MEA Frontline: Members Speak Blog

The MEA helps teachers

I’m a public school teacher and a member of the Michigan Education Association.

I’m also an independent with many conservative views.

Like many of my colleagues in public schools — Republicans, Democrats, independents — we’re appalled by attacks singling out our profession. We are outraged because these attacks ultimately hurt the children we have committed our lives to educating so they can learn and compete for jobs.

Our Unions Are Our Power

My name is Jan York, and I’ve been an REA/MEA member since the 97-98 school year.  I go to work each day to teach my students knowing that I can teach what I have been endorsed to teach and knowing that my union will protect me if need be.  Mostly, teachers are creatures who love children and want to make some difference in their lives.  What better way to pass on knowledge to the coming generations and get them excited about learning something new than being a teacher.  I’ll bet most teachers had a special teacher in their lives that inspired them in some way.  We should want to be learnin

What does the MEA do for me?

Everyone thinks of the “union” as your particular “local” but that is only the closest layer and the one that is in direct contact with the members and the district. However, the local is backed by the MEA.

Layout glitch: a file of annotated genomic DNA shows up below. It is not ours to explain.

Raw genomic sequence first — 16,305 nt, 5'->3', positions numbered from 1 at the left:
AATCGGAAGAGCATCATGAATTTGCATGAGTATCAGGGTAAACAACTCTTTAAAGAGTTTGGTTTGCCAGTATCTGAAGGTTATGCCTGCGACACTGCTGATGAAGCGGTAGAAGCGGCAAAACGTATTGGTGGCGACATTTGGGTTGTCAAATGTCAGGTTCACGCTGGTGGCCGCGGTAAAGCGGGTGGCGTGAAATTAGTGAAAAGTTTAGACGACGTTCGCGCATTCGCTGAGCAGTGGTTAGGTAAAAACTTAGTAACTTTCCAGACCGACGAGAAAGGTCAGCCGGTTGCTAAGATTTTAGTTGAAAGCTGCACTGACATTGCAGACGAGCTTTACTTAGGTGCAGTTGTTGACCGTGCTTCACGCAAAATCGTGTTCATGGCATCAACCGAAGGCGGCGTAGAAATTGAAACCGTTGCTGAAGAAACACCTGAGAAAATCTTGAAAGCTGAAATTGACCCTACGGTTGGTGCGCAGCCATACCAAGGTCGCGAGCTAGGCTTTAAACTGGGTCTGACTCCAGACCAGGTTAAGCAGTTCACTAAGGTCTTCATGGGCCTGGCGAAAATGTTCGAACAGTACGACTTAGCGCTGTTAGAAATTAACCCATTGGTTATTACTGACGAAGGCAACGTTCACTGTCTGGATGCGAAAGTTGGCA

Anti-teacher freeloaders

Full disclosure time. I am a proud teacher and a very proud union member. I realize that that’s a double whammy for a lot of you out there. Teachers have been demonized. Unions have been demonized. Sadly, a lot of folks have bought into that process — probably without thinking much about it. To be sure, public school teachers and union members pose a threat to the political agenda of some very rich and powerful people. As such, my profession is subjected to constant attacks by those for whom a good public education is problematic.

We are the MEA!

I have been an MEA member since the Fall of 1998 when I was hired at Rochester High School to teach English and History. At the time, I didn't know much about what being in a union meant, except that the union reps were welcoming and some of most helpful people on the staff. One of them encouraged me to become a rep, also, so I did. Even as a probationary teacher, I felt confident in taking on this role and had a wonderful mentor on that path. I transferred to Stoney Creek High School in the Fall of 2002, and have continued in my role ever since.